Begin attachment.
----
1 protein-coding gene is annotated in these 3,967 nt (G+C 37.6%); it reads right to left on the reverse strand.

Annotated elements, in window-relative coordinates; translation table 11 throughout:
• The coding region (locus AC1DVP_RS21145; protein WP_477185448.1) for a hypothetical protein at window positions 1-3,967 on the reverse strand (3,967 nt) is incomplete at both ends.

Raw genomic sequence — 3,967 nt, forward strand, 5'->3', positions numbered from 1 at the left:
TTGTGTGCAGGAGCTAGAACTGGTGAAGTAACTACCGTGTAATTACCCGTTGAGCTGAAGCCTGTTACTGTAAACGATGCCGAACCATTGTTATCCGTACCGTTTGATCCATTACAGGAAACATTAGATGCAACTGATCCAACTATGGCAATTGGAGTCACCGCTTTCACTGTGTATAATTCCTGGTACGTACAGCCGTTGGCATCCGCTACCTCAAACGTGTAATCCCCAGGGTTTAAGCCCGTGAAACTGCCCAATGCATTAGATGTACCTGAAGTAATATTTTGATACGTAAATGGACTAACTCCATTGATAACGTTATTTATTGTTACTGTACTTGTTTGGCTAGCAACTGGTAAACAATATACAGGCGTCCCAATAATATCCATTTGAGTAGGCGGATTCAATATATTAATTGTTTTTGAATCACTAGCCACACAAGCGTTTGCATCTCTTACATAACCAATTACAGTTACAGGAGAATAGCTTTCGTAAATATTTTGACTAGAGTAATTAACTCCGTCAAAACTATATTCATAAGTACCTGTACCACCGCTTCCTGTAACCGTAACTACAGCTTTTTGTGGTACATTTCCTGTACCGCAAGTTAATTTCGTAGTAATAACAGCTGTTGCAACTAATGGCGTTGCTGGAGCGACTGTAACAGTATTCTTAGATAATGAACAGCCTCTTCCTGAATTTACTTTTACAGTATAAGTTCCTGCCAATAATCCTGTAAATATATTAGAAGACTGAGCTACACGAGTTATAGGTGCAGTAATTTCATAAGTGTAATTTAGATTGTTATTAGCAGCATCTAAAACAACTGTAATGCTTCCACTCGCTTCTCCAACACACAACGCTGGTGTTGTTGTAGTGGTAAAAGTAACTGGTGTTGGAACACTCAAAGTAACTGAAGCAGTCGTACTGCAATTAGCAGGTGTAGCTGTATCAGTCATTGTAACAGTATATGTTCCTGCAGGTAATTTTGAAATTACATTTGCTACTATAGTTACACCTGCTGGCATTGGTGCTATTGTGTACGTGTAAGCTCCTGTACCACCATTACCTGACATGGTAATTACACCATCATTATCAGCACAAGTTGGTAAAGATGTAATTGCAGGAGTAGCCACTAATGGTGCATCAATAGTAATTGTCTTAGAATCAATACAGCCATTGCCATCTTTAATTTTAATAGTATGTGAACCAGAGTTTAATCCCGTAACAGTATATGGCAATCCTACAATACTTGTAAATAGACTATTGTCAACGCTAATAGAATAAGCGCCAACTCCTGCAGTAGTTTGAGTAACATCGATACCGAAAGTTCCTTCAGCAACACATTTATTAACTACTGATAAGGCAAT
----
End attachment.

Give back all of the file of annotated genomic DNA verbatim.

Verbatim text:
1 protein-coding gene is annotated in these 3,967 nt (G+C 37.6%); it reads right to left on the reverse strand.

Annotated elements, in window-relative coordinates; translation table 11 throughout:
• The coding region (locus AC1DVP_RS21145; protein WP_477185448.1) for a hypothetical protein at window positions 1-3,967 on the reverse strand (3,967 nt) is incomplete at both ends.

Raw genomic sequence — 3,967 nt, forward strand, 5'->3', positions numbered from 1 at the left:
TTGTGTGCAGGAGCTAGAACTGGTGAAGTAACTACCGTGTAATTACCCGTTGAGCTGAAGCCTGTTACTGTAAACGATGCCGAACCATTGTTATCCGTACCGTTTGATCCATTACAGGAAACATTAGATGCAACTGATCCAACTATGGCAATTGGAGTCACCGCTTTCACTGTGTATAATTCCTGGTACGTACAGCCGTTGGCATCCGCTACCTCAAACGTGTAATCCCCAGGGTTTAAGCCCGTGAAACTGCCCAATGCATTAGATGTACCTGAAGTAATATTTTGATACGTAAATGGACTAACTCCATTGATAACGTTATTTATTGTTACTGTACTTGTTTGGCTAGCAACTGGTAAACAATATACAGGCGTCCCAATAATATCCATTTGAGTAGGCGGATTCAATATATTAATTGTTTTTGAATCACTAGCCACACAAGCGTTTGCATCTCTTACATAACCAATTACAGTTACAGGAGAATAGCTTTCGTAAATATTTTGACTAGAGTAATTAACTCCGTCAAAACTATATTCATAAGTACCTGTACCACCGCTTCCTGTAACCGTAACTACAGCTTTTTGTGGTACATTTCCTGTACCGCAAGTTAATTTCGTAGTAATAACAGCTGTTGCAACTAATGGCGTTGCTGGAGCGACTGTAACAGTATTCTTAGATAATGAACAGCCTCTTCCTGAATTTACTTTTACAGTATAAGTTCCTGCCAATAATCCTGTAAATATATTAGAAGACTGAGCTACACGAGTTATAGGTGCAGTAATTTCATAAGTGTAATTTAGATTGTTATTAGCAGCATCTAAAACAACTGTAATGCTTCCACTCGCTTCTCCAACACACAACGCTGGTGTTGTTGTAGTGGTAAAAGTAACTGGTGTTGGAACACTCAAAGTAACTGAAGCAGTCGTACTGCAATTAGCAGGTGTAGCTGTATCAGTCATTGTAACAGTATATGTTCCTGCAGGTAATTTTGAAATTACATTTGCTACTATAGTTACACCTGCTGGCATTGGTGCTATTGTGTACGTGTAAGCTCCTGTACCACCATTACCTGACATGGTAATTACACCATCATTATCAGCACAAGTTGGTAAAGATGTAATTGCAGGAGTAGCCACTAATGGTGCATCAATAGTAATTGTCTTAGAATCAATACAGCCATTGCCATCTTTAATTTTAATAGTATGTGAACCAGAGTTTAATCCCGTAACAGTATATGGCAATCCTACAATACTTGTAAATAGACTATTGTCAACGCTAATAGAATAAGCGCCAACTCCTGCAGTAGTTTGAGTAACATCGATACCGAAAGTTCCTTCAGCAACACATTTATTAACTACTGATAAGGCAAT